In a historic decision, the Federal Motor Carrier Safety Administration announced that a 1938 law regulating the hours of service for truck drivers was suspended.\
This is the first time the rule had ever been waived nationally, the agency said.
This occurred nationally in order to help combat coronavirus.
“I will never hesitate to take any necessary steps to protect the lives, health, and safety of the American people. I will always put the well-being of America first,” Trump said.
The law prevents truck drivers from driving more than 11 hours during a 14-hour work period.
Trump and Transportation Secretary Elaine Chao want to allow truck drivers to continue hauling medicine and other supplies necessary to battle the outbreak of the virus, FMCSA Acting Administrator Jim Mullen said.
“Because of the decisive leadership of President Trump and Secretary Chao, this declaration will help America’s commercial drivers get these critical goods to impacted areas faster and more efficiently. FMCSA is continuing to closely monitor the coronavirus outbreak and stands ready to use its authority to protect the health and safety of the American people,” Mullen said.
From Western Journal:
In addition to medicine, the waiver covers haulers carrying food to restock depleted store shelves, sanitation and cleaning supplies, equipment needed to construct temporary housing, or those who are being moved to either provide emergency services or to be removed to quarantine…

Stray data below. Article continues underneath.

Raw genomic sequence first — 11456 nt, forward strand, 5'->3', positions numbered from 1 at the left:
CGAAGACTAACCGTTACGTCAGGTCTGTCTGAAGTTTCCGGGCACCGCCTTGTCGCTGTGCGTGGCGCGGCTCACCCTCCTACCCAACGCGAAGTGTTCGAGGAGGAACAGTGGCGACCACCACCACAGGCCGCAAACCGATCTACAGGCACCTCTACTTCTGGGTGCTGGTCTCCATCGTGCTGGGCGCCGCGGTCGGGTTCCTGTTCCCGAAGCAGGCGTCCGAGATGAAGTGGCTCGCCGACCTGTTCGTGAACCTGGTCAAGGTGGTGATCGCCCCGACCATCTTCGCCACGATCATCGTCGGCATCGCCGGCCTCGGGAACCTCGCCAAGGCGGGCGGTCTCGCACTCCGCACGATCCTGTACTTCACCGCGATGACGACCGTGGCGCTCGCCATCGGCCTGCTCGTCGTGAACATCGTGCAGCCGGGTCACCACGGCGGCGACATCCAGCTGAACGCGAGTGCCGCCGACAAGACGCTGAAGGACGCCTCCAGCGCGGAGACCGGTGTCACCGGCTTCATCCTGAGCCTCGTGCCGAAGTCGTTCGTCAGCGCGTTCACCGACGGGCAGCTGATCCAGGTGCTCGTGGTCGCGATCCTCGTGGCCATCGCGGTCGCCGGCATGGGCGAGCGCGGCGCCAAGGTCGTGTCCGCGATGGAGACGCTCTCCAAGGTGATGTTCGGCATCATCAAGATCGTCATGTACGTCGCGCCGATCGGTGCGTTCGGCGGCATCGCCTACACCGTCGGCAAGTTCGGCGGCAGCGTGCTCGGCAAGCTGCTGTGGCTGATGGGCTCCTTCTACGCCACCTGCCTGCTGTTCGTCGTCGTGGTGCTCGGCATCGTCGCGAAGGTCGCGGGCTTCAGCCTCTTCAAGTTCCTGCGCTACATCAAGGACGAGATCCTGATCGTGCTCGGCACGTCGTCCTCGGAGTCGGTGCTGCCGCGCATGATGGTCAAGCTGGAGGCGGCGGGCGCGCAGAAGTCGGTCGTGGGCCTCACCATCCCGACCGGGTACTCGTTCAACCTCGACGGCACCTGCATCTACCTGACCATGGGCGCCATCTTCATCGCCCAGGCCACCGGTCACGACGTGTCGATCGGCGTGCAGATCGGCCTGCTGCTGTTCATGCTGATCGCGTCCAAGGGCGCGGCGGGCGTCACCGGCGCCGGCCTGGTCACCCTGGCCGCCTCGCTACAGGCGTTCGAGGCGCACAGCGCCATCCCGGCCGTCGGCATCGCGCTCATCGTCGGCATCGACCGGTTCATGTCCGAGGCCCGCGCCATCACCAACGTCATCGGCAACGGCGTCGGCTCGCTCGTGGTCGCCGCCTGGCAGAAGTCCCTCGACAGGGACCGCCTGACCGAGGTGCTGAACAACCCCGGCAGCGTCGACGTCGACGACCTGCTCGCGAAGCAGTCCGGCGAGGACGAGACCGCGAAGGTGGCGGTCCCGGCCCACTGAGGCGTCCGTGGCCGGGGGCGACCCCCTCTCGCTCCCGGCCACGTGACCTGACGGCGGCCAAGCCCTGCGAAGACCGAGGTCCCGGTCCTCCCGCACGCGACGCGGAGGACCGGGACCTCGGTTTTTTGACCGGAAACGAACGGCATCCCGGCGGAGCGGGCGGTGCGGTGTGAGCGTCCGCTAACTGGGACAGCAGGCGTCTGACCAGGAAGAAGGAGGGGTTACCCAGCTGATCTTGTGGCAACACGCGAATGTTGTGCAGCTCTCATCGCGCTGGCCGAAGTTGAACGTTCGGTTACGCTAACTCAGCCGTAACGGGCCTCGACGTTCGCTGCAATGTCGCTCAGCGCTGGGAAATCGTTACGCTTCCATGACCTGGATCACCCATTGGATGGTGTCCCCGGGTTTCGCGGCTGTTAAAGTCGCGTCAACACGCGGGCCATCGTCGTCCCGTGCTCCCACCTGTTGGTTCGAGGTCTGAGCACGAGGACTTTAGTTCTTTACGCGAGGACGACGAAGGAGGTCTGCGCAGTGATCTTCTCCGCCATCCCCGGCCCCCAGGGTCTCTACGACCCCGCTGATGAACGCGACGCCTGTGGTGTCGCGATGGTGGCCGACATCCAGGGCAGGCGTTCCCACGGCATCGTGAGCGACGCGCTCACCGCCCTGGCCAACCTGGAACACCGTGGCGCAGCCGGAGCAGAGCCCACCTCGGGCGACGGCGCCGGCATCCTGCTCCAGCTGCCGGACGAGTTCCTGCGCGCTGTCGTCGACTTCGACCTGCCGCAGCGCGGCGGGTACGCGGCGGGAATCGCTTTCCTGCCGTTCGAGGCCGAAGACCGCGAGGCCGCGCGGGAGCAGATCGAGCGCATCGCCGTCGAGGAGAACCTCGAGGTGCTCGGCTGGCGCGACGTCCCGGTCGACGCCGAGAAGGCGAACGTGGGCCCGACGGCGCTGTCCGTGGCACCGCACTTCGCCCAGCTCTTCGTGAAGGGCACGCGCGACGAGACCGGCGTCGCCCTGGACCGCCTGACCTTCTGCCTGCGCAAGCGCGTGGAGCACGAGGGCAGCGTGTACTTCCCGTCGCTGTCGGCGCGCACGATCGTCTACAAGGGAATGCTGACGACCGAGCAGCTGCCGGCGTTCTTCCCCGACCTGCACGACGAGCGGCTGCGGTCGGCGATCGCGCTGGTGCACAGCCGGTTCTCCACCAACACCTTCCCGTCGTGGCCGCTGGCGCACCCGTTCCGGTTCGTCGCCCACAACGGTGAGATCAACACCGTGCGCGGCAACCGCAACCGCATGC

Although the decision announced Friday is the first of its kind nationally, the rule has been suspended on a more limited basis during other emergencies, according to Business Insider.
“Waivers of this type are a common response by FMCSA to natural disasters and crises because trucks delivering food, fuel and medicine are a critical part of the response,” America Trucking Associations spokesman Sean McNally said, according Business Insider. “This waiver will help keep loads of medicine, supplies and food moving as the country manages this current pandemic.”
The waiver will be in effect until the national emergency that has been declared ends or April 12, whichever comes first, according to Transportation Topics.
Trump on Saturday said that the response to the virus has brought the nation together, according to a White House media pool report.
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“[T]here’s been a tremendous amount of coordination with states, with cities, and they’re a little smaller form of government, and they have things going well. They’re coordinating with us. And certain, in particular, I think California has been terrific — the relationship. New York has been really good. We’ve had some really good relationships in terms of — especially the hotspots. And we’re focused on those hotspots,” he said.